‘Avoid dream-squashers’ – 5 career-advancing tips from the WMWC

On Wednesday, 12 November 2014, Macquarie University held the Women Management Work Conference (WMWC) at the Sheraton on the Park hotel in Sydney. The tagline of the event was ‘Igniting leaders and entrepreneurs’.

Many presenters shared a wealth of information aimed at helping women accelerate their careers.

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Speakers included: Natalie Walker, Inside Policy; Air Commodore Robert Rodgers, Air Force; Dr. Sally-Ann Ernst; Deborah Harrigan, Dell; Diana Ryall AM, Xplore for Success; Danielle Fletcher, Propellher; Sue Ismiel, NADS; Angela Lovegrove, Telstra and Anet Redmer, Redmera.

The atmosphere of the day was one of inspiration and introspection, with many speakers highlighting the importance of taking time out of your busy schedule to reflect on where you are at, and gain clarity on where you are heading. Many practical pieces of the advice were drawn from engaging stories and experience-sharing throughout the day.

We selected five presenters’ insights and advice from the day designed to inspire you to advance your career and further your leadership skills.

1) Natalie Walker

Natalie Walker from Inside Policy spoke on being the change you want to see in the world.

Natalie’s tips on how to achieve your dreams:

  1. Be tuned in to who you are; understand and embrace it.
  2. Have a coalition of people around you who will support you no matter what, including people who are supporters and enablers. Avoid dream-squashers!
  3. Have the courage to pursue your dreams, don’t be afraid to fail.

If you’re in a career transition, take time out to just be with yourself.

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Natalie herself undertook a two-week silent meditation in Sri Lanka, which enabled her to find the narrative of who she is, the people who have supported her and what she needed to do to be the change she wanted to see in the world.

NATALIE’S ADVICE: “Think about what change you want to see in the world. Think about it, visualize it. Then try and do it. Then share it. For those more advanced along their pathway, support others to find theirs.”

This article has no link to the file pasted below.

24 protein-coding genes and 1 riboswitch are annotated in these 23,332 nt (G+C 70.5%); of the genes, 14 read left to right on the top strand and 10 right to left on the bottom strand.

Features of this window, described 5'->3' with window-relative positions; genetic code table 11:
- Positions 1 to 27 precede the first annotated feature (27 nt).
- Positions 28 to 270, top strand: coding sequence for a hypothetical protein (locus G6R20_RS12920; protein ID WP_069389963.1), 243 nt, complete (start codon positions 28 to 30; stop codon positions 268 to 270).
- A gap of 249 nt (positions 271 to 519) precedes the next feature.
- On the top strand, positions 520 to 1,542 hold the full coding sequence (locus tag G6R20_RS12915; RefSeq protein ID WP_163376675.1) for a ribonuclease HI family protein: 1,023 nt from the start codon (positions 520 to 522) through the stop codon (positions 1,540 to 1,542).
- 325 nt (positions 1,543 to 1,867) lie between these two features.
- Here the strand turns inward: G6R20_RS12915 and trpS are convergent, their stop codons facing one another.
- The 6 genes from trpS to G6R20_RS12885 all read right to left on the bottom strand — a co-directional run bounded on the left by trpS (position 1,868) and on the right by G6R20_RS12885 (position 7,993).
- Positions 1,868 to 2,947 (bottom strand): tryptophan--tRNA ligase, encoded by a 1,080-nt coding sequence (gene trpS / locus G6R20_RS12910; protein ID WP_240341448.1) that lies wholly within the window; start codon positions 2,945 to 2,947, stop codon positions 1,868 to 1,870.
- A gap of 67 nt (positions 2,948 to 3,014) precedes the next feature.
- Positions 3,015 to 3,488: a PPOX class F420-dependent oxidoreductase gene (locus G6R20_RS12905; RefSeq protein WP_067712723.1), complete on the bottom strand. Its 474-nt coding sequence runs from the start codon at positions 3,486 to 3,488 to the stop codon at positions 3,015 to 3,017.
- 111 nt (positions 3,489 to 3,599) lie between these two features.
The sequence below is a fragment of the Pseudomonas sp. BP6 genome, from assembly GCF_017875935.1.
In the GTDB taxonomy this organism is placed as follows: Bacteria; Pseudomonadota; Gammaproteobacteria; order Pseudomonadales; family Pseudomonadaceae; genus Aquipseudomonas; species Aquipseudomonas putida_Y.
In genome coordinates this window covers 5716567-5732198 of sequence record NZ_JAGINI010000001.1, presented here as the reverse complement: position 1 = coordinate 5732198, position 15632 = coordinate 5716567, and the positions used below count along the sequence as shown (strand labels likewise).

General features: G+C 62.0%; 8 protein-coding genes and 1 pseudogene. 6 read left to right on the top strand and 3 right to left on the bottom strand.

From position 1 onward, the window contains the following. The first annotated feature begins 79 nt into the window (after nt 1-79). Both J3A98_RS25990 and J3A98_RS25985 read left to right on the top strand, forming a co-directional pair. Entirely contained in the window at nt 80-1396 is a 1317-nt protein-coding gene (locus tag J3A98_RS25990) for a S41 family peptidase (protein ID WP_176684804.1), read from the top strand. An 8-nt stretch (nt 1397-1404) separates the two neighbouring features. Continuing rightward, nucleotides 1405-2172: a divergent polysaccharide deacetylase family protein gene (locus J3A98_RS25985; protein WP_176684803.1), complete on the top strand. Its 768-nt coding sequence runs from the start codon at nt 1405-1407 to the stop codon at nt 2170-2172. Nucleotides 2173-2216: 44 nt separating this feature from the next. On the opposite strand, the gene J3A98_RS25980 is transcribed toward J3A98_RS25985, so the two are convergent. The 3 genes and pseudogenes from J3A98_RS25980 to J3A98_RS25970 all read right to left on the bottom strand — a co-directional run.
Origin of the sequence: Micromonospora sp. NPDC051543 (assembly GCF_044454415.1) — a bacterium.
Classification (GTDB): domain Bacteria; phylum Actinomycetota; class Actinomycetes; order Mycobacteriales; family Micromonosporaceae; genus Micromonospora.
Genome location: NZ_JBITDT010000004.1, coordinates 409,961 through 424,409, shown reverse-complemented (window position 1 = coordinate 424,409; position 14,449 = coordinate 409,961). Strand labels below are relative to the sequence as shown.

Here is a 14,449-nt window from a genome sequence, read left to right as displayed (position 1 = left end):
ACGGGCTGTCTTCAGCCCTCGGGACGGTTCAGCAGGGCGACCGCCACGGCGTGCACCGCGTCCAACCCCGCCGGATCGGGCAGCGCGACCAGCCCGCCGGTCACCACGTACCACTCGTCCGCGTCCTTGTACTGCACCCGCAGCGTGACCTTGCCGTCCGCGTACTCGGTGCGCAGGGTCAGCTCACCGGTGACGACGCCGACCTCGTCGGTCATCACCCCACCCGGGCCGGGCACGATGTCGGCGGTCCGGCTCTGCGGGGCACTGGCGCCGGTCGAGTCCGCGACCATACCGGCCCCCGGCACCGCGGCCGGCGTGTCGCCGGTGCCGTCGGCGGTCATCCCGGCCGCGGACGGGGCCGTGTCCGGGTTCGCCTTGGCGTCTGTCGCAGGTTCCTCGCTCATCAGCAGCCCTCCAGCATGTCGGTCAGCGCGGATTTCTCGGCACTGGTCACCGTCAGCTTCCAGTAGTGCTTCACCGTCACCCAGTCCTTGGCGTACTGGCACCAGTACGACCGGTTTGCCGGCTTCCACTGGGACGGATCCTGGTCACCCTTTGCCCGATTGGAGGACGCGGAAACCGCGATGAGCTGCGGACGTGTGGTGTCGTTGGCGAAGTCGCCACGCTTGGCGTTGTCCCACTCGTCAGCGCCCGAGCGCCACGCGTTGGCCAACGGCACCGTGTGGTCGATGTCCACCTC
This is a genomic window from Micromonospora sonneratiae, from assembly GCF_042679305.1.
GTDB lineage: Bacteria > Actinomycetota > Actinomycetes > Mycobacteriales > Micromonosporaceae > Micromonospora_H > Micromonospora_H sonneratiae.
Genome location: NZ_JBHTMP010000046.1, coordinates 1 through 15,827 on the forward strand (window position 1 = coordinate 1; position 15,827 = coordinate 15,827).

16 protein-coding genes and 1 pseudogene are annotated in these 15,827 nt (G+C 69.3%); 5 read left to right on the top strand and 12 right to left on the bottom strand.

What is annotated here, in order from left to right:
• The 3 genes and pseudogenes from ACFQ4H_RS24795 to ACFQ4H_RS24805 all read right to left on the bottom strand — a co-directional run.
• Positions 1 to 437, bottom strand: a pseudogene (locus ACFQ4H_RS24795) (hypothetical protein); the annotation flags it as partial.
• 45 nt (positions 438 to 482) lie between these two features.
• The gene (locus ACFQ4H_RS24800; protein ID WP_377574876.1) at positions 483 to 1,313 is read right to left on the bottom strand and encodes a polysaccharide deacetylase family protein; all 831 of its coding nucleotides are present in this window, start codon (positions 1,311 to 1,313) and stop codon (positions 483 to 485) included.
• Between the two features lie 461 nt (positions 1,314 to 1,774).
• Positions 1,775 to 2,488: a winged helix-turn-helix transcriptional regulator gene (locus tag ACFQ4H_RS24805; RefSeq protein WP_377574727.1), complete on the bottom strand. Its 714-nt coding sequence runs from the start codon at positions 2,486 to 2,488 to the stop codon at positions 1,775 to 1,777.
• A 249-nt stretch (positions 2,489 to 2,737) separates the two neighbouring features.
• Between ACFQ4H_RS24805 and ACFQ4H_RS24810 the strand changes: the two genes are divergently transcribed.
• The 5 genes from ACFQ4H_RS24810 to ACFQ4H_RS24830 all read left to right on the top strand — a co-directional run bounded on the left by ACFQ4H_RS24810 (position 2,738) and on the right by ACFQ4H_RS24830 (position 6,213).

Don’t be dream-squashers, be dream enablers.

“Listen, absorb and be open to learning.” Natalie Walker

2) Air Commodore Robert Rodgers

Air Commodore Robert Rodgers delivered his advice for organisational agility and leadership development.

Robert’s top tips on successful leadership:

  1. Have a clear intent;
  2. Be motivated toward a common goal;
  3. Be committed and persistent to work towards it.


  • Organisations are human systems that are enabled by leaders, through certain behaviours who are motivated by meaning.
  • The role of leader is to build on the sense of meaning employees bring and connect it to the organization to make it more effective.
  • Having a technological edge is not what it’s all about. You need technical parity, but it’s in the human systems that the difference is made.
  • A leader cannot be the expert anymore. A leader has to be the person that is bringing together a group of experts.

“Organisations are human systems” Air Commodore Robert Rodgers, Director General Personnel, RAAF

3) Dr. Sally-Ann Ernst

Dr. Sally-Ann Ernst, CEO and Cofounder Cyber Security Networks, PhD Corporate Entrepreneurship, discussed the idea of intrapreneurship and defined it as “Taking an idea to a profitable reality within an existing firm.”

She also highlighted the importance of self-analysis, suggesting we should all ask ourselves, What is my profitable reality?

“There is power in knowing oneself.” Dr. Sally-Ann Ernst

She also reinforced the idea of carving out time to think about what you want to do. “read, watch online tutorials, network, take a holiday every year. Go somewhere new. Stop thinking about work; Ideas percolate in the back of your mind when you relax.”

4) Deborah Harrigan

Deborah Harrigan, Dell’s Executive Director, Global Order Experience and Customer Care Solutions, offered some inspirational career advice.

Leap and the net will appear

“In the workplace, the net is provided by the people that recruit you. They believe in you.”


  • Fear is what gets in the way of realising future career aspirations. But it’s only a small four-letter word. Her favorite book? Face the fear and do it anyway, by Susan Jeffers.
  • Fail fast – Without failure we don’t develop.
  • Buy into the culture or ‘fabric’ of the organisation.
  • Your values must come first – the company’s values must sit well with yours.

5) Sue Ismiel

Sue Ismiel, Founder of NADS presented on owning your management style.

“Don’t ever let your shortcomings stand in the way of your dreams.” Sue Ismiel, NADS

She tapped into the essence of leadership:

“You have to know exactly where you are, exactly where you need to get to, have a strategy and manage the emotions of those around you.”


  1. Hire great people. Let them do their jobs.
  2. Set clear objectives (one-page business plan that highlights 3 objectives for each department – 3 simple KPIs (1. Pro-active execution of the business plan in their area, 2, budget and 3. Team)
  3. Be the leader people would want to follow. In order to do that, take care of yourself first.

Thank you to Macquarie University and CP Communications for inviting Leaders in Heels along to the event.


What great career advice have you heard that has stuck with you and given you the motivation to take your career to a new level?


Sally Miles Sally is the Women’s Editor at Leaders in Heels. She is a Sydney-based mum to two children, wife to one husband, renovator to half a house and squeezes in full-time work as a publisher amid the chaos.